Update when you can.

Hugs

Sally and Alumni Happy Hannah and Merry Myrtle and Frankie too!

Happy Hannah had a glorious additional bonus time of over one yr & two months after amp for osteo! She made me laugh everyday! Joined April's Angels after send off meal of steak, ice cream, M&Ms & deer poop!

On The Road


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12 October 2021 - 4:14 pm
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Oh man I lost a big long response to your post today, when we had our technical issues. Shoot! 

How did it go today?

Tripawds Founders Jim and Rene
tripawds.com | tripawds.org | bemoredog.net | triday.pet

Member Since:
10 October 2021
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15 October 2021 - 1:50 am
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We received the results from the ultrasound, CT, and some bloodwork. The ultrasound of his lungs was clear. The CT looked good too with one concern, it noted a thyroid cyst. This is likely benign according to the vets and medical oncologist but they can’t say for certain. Castiel will have a thyroid hormone test done Tuesday when he gets his stitches removed from his first surgery (removal of tumor attempt). If the thyroid is normal, we probably won’t worry. If it’s abnormal, we may do a fine needle aspiration biopsy to confirm it’s not cancer. We have a meeting with a surgeon to discuss the leg removal Wednesday. COVID has made this process so much harder as per guardians are not permitted in the veterinary office and all discussions are via phone call. It’s hard to discuss and judge what someone is saying when you can’t meet face to face. It makes it that much harder & frustrating. Also, getting appointments in a timely manner is difficult & time is really important when dealing with a cancer that could spread quickly. Everyone we consulted said we would need to remove the leg or begin palliative care. We’re trying to come to terms with this, but we feel like monsters. I wish Castiel could tell us what he wants. Making it harder, is that family & friends believe we shouldn’t remove the leg. Balancing emotions, science, and costs is daunting. I have no idea if we’re making the right decision. I’m afraid of being haunted by it, yet, I’m hopeful when I read the few success stories. I want to believe in the best outcome but I’m old enough to know that  life doesn’t always work that way. In the interim, Castiel remains Castiel - silly, goofy black cat lying with his belly in the air, sitting in boxes, following sun beams through the house, and plotting to steal his sibling’s food. And now, he is curled up with his baby adopted sister (1-year-old Clover). The two are devoted to each other - and that too is is in my thoughts.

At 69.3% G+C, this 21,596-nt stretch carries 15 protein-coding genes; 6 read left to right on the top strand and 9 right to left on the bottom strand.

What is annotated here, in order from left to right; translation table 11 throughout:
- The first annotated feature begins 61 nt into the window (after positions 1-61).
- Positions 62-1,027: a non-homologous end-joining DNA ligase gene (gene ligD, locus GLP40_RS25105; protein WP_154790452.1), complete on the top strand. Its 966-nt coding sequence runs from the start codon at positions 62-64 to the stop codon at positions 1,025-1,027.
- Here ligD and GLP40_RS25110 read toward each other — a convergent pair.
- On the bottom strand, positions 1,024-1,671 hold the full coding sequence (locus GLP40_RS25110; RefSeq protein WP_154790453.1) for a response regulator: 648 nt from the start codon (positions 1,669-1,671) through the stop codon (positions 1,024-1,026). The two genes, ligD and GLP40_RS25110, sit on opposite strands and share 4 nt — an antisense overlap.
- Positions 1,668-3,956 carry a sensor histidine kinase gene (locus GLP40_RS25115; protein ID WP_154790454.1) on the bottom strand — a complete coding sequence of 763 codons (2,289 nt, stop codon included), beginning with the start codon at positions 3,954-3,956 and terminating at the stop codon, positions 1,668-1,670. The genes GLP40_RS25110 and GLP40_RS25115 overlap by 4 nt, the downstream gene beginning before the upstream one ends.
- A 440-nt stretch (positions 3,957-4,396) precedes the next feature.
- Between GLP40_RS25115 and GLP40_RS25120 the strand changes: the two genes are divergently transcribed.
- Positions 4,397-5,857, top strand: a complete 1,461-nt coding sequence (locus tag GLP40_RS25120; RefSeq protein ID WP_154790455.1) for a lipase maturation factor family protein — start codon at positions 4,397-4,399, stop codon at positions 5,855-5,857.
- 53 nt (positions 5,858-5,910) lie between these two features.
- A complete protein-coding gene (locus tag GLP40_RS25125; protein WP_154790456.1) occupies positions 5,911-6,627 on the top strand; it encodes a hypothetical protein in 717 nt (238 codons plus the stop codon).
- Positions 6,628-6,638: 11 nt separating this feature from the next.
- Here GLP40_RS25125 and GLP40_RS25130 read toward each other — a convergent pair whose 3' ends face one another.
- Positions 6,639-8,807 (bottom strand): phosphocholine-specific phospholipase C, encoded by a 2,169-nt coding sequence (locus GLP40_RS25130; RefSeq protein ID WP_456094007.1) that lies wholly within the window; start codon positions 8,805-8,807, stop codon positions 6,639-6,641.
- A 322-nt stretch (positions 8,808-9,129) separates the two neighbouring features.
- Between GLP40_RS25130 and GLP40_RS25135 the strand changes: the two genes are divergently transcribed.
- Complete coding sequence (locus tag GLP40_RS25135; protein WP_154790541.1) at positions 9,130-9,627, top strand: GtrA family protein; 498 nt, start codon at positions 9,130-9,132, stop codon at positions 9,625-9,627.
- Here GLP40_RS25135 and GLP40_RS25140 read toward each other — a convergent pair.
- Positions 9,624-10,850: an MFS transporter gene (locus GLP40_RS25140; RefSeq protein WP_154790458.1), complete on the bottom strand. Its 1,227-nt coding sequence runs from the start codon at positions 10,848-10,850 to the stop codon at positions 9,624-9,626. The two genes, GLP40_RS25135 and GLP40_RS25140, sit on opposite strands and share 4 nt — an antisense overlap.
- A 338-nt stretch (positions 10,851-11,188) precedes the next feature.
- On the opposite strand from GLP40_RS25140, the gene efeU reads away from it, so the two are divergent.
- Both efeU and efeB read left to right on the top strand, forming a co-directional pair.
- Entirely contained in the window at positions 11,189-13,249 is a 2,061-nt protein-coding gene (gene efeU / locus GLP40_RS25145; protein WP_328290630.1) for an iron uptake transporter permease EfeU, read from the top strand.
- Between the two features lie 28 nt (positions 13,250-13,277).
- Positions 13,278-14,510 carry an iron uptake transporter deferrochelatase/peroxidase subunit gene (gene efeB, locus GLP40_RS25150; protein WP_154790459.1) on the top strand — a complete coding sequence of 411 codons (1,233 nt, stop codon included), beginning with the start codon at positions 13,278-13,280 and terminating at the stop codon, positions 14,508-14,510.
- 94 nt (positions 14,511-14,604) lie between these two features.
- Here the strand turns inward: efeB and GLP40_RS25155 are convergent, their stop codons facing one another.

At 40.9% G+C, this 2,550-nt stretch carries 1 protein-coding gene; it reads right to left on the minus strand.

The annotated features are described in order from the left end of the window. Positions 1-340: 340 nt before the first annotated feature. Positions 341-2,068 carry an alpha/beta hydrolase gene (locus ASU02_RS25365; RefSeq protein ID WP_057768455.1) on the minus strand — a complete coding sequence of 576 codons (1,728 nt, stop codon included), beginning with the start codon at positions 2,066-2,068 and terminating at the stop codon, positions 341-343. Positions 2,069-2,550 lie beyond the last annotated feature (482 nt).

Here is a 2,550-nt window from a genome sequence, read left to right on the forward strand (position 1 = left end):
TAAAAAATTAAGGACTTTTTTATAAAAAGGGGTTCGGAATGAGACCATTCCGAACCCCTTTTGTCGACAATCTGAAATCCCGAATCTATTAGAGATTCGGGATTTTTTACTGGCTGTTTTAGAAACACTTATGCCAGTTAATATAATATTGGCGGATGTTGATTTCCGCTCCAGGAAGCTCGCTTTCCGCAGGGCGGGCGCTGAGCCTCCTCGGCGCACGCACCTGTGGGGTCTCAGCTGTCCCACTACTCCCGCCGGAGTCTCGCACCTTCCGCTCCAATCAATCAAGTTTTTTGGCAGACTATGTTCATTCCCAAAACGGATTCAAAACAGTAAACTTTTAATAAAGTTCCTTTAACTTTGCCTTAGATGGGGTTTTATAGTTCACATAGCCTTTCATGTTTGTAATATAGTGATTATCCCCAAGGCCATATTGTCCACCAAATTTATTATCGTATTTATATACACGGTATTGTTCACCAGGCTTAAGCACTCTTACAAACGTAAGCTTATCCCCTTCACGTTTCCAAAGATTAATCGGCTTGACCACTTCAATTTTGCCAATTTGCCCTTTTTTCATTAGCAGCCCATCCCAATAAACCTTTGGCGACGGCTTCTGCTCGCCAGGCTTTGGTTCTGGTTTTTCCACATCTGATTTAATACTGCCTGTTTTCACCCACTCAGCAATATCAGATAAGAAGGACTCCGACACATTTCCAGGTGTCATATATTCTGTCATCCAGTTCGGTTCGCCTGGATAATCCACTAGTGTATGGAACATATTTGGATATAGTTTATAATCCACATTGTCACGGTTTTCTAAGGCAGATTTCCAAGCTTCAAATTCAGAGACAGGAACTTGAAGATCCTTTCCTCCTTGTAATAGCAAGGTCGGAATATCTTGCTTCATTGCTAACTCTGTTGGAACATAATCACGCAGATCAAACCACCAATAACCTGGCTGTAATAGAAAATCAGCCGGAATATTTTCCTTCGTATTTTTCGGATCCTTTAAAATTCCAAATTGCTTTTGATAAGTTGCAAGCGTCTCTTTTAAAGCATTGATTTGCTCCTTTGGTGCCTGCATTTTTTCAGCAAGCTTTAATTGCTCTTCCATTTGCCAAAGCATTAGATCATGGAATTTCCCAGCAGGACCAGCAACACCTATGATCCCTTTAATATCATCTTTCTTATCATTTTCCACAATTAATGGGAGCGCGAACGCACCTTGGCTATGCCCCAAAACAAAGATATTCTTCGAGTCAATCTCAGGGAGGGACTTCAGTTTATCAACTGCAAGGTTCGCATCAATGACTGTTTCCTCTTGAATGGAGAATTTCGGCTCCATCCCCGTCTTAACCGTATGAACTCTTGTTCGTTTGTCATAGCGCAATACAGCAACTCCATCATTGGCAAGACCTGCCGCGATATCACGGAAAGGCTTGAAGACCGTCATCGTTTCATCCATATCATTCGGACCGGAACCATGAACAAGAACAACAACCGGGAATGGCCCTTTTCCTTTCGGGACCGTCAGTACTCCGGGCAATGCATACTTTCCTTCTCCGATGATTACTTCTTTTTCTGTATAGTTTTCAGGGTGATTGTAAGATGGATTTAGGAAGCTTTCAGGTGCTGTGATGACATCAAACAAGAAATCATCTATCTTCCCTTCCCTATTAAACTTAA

Virginia




Member Since:
22 February 2013
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15 October 2021 - 8:08 am